Yes, readers, I’m afraid it’s true. My two-year-old looks to be heading down that dark path and I figured it best to get this story out to the masses in an attempt to nip it in the bud. It isn’t easy having to relate all of this to you, but I feel I need to. If I don’t act now, there’s no telling what sort of crazy things my daughter might do as she gets older.
I first started noticing the problem when she would give me things. First, it was one of her blocks. Then, a stuffed animal. Before I knew it, she was sharing her own food with me. Now, as we all know, only a crazy socialist would give away something as precious as food. The proper thing to do, of course, is to keep as much of it for yourself, even if you can’t eat it all. Studies show the average 4-person U.S. household wastes $15,000 a year on food waste, but everyone treats that as bad thing. What they should be asking is, “Hey, didn’t it feel awesome to have all that stuff and not give it to anyone?” I swear, everyone’s such a bleeding heart these days.
I tried to brush off my daughter’s youthful indiscretion, thinking that eventually she’ll come around and start hoarding things like all other upstanding folk. But then, it started getting worse: she started carrying around her favorite stuffed owl and treating it like it was her own baby. I was horrified to see her not only pretending to feed the bird, but also hugging it, cuddling it, and even rocking it to sleep. Showing affection for an inanimate object could lead to major issues down the line. Next she’ll start thinking people should be able to go to the doctor if they feel bad! In this house, I’ll have you know, we pull ourselves up by the bootstraps and don’t rely on anyone, and we pay through the nose for healthcare. No one in this house is coddled, especially inanimate objects who contribute nothing to society but a false sense of security. If she continues to act compassionately to her toys, eventually she’ll start caring for pets, and possibly other members of the family, and we can’t have that. It’s survival of the fittest out here, you know, and there’s no time to be coddling others into a state of dependency… even stuffed blue owls.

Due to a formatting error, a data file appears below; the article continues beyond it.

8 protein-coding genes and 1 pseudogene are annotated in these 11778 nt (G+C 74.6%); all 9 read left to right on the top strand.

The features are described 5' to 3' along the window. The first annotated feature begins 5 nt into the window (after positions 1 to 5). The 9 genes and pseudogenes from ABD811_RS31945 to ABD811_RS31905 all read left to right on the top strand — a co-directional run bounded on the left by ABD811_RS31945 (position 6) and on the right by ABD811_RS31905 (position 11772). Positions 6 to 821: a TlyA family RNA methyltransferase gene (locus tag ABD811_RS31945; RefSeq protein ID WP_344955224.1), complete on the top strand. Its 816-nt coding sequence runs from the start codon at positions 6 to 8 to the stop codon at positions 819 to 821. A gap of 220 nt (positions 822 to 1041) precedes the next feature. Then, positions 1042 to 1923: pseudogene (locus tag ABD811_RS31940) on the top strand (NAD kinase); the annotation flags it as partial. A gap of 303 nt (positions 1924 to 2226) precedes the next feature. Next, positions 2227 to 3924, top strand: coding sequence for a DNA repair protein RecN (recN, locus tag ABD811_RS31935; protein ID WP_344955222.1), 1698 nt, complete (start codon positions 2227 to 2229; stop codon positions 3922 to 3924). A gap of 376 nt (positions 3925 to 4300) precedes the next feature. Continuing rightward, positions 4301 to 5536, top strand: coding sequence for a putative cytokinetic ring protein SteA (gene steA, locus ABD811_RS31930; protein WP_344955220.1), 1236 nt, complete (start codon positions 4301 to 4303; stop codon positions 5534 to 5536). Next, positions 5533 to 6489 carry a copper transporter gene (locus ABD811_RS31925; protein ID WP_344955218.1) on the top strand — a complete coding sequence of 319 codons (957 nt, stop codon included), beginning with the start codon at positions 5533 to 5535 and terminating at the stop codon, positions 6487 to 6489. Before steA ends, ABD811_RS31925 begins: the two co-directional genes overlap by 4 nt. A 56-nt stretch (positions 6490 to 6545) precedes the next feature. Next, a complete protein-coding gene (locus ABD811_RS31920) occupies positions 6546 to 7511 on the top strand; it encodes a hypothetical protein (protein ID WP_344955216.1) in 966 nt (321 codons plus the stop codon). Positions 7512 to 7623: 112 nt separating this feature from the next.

Most recently, I’ve really started to fret because my daughter has learned few new crazy socialist tricks. For one, she’ll say, “I love you, Daddy,” even when there’s nothing to gain from it. Everyone knows that the way we do things around here is to only show care for others if it means you can get something out of it. I mean, even noble senators like Cory Booker know how to do it: make a big show for the cameras, then vote to keep drug prices high for working people. If my daughter thinks going around saying things like “I love you” to her father is a way to get ahead in this dog-eat-dog world, she’s got another thing coming.
And then, just within the last few weeks, came the latest bombshell. She’s started giving big, squeezy hugs. Now, outside of being a useless waste of raw energy that she could be using to start a hedge fund, this attempt to give affection in a physical way is the last straw. How does she think she’s going to have enough energy to work the estimated 68 hours a week to afford a one-bedroom apartment in Minnesota? Because you better believe we’re cutting her off the moment she graduates; this ain’t no charity we’re running. My daughter had better start getting smart about how and when she decides to be compassionate or generous too, or she’s going to wind up without a yacht.
Oh well… I’ll just convince myself that every squeezing hug is really just her adorable attempt to exploit my resources. That’ll help me sleep at night.
This article was for humorous purposes and does not reflect the actual views of the author, his amazing wife, or their wonderful daughter in any possible way.